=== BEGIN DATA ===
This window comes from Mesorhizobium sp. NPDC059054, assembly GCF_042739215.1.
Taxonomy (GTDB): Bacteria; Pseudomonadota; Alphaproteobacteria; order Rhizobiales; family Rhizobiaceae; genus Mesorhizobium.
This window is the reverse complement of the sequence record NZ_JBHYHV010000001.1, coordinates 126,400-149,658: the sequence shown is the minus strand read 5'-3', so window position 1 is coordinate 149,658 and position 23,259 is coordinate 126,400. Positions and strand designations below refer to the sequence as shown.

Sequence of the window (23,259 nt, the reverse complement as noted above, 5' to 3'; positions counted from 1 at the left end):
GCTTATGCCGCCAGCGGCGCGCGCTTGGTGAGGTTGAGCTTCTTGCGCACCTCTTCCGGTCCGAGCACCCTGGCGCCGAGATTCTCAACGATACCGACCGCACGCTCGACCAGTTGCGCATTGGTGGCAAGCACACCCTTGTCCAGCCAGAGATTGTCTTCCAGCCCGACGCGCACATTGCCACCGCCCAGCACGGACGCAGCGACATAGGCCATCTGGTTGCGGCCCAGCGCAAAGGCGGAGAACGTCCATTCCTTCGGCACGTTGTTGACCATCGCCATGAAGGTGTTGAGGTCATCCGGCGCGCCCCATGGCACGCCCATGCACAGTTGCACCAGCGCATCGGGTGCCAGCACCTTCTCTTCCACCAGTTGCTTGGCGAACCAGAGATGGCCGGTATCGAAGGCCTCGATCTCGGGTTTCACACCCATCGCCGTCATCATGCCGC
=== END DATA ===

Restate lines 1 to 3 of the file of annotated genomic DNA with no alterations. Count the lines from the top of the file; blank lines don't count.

This window comes from Mesorhizobium sp. NPDC059054, assembly GCF_042739215.1.
Taxonomy (GTDB): Bacteria; Pseudomonadota; Alphaproteobacteria; order Rhizobiales; family Rhizobiaceae; genus Mesorhizobium.
This window is the reverse complement of the sequence record NZ_JBHYHV010000001.1, coordinates 126,400-149,658: the sequence shown is the minus strand read 5'-3', so window position 1 is coordinate 149,658 and position 23,259 is coordinate 126,400. Positions and strand designations below refer to the sequence as shown.